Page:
Can you sell a damaged car?
Can you sell a damaged car?
Posted on November 9, 2021
It may seem an obvious question but it is one we were asked the other day by a customer. They had some modest body damage from reversing in a parking lot and never got it repaired, hence the question.
As it isn’t the first time we have heard this, we thought we would write a post about it.
The short answer is yes, you can sell a damaged car to a dealership or privately. The more pertinent question is, should you?
Selling a car with damage
There are a couple of issues with selling damaged cars.
One, you need to be 100% accurate with your description of the damage in the ad or when presenting the car. Otherwise, you could be liable for misrepresentation or worse.
Two, you know you’ll take a big hit on the value. While we may be able to see exactly what damage is where, there is always the thought in a buyer’s mind about what else is damaged they cannot see.
So, while you could accurately portray the damage to the best of your knowledge, there’s always the unknown. And, as we know, as a species, many people don’t like the unknown.
You may be able to sell the car if it’s damaged but you won’t get much for it and your target market will be a lot smaller than if you got it repaired.
Insurance, damage and selling cars
Then there’s the thorny subject of insurance. If the damage was just a bump in a parking lot and insurance wasn’t informed, that’s fine.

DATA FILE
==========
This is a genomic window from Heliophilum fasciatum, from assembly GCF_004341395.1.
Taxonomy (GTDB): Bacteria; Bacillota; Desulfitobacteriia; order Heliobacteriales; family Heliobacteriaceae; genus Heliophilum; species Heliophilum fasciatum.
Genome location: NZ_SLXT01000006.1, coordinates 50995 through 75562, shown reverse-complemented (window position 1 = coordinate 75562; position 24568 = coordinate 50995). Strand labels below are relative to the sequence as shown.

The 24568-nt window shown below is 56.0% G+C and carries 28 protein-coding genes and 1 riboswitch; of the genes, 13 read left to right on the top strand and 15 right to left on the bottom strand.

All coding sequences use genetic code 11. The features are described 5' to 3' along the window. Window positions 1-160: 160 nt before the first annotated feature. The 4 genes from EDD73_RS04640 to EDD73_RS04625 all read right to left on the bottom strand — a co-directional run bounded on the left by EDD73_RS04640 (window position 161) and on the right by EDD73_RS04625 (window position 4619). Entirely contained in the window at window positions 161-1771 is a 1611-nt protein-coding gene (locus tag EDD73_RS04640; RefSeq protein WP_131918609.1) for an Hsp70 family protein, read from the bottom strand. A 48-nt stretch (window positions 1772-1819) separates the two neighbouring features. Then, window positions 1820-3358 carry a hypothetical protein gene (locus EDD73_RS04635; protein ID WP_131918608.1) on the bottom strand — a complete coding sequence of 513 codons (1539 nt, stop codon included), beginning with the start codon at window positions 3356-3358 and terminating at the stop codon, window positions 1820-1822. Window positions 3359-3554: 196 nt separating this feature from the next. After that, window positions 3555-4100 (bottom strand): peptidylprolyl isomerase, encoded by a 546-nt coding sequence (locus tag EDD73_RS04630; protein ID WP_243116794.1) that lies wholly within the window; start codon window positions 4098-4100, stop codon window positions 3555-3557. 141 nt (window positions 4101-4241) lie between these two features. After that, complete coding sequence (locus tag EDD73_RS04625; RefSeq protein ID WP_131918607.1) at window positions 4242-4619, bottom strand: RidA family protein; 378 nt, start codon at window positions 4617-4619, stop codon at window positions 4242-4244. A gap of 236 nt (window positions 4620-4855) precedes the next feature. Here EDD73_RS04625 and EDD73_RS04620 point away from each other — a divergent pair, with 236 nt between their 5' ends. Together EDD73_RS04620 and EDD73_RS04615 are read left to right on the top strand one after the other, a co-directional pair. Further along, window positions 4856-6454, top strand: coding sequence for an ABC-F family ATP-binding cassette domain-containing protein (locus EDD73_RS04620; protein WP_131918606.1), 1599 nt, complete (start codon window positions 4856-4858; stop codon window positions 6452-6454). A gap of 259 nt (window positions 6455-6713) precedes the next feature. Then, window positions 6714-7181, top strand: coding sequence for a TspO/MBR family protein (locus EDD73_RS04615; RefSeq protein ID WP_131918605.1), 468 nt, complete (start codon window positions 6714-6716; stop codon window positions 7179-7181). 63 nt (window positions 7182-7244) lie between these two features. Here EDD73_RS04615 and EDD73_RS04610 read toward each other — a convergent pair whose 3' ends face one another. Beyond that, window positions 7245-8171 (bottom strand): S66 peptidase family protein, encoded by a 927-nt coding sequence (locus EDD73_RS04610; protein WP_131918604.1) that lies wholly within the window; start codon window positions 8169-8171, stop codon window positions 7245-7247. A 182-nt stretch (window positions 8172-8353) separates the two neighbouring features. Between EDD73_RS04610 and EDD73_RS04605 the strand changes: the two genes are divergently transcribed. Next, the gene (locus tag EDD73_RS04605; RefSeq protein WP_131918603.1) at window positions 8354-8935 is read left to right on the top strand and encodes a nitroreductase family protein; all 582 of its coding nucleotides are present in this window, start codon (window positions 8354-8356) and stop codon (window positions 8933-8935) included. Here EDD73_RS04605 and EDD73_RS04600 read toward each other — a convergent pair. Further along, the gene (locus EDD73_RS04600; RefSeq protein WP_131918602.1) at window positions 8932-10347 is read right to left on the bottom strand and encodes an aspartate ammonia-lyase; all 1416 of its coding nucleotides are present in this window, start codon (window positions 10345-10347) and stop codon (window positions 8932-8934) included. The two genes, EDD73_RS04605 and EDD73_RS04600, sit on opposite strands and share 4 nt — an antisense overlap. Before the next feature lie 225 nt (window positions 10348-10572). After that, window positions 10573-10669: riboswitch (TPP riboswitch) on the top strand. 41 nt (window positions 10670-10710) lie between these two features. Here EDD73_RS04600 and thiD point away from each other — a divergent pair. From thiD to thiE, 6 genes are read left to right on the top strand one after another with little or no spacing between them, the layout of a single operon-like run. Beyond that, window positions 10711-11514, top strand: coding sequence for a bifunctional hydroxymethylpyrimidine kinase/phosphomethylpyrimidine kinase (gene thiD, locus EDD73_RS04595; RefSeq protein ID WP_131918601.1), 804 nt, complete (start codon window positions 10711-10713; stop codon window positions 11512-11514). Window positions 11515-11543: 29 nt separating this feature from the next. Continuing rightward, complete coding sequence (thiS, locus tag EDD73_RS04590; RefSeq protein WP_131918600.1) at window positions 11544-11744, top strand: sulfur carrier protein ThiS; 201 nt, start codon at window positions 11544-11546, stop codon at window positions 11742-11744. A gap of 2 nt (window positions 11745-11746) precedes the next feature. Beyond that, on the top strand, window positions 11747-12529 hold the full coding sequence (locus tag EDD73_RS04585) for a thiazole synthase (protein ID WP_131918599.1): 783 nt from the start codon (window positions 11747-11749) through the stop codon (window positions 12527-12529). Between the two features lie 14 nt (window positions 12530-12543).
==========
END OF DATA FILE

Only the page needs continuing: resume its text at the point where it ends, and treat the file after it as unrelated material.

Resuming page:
If the damage was more serious and insurance got involved, that’s another level of complication. We would need to check to make sure the car wasn’t written off or marked as salvage before buying it.
Car checks tend to flag that anyway but we would need to pay particular attention to that.
Cost to repair
Next is cost to repair. When a dealership values a car for trade in or when selling your car to us, we need to take into account how long and how much it would cost to recondition it ready for sale.
Bringing us a damaged car to appraise means spending a lot more time inspecting the car, assessing the damage as well as the general condition.
We may then need to get estimates from a body shop or specialist, depending on the nature of the damage.
Repairing the damage will cost us money, which we will have to deduct from the valuation. The more the car would cost to repair, the less we could offer.
It would be exactly the same in a private sale too, if you could find a buyer willing to risk it.
The best thing you could do is arrange the repair yourself. Get some quotes, check the quotes against how much the car would be worth damaged versus in good condition.
If the numbers work, get the car repaired before selling it. You’ll drastically increase the potential market and may be able to make a little extra money as well.
If you don’t have the time or money to make repairs, we could provide a fair price for the car. Contact one of our team for more information.
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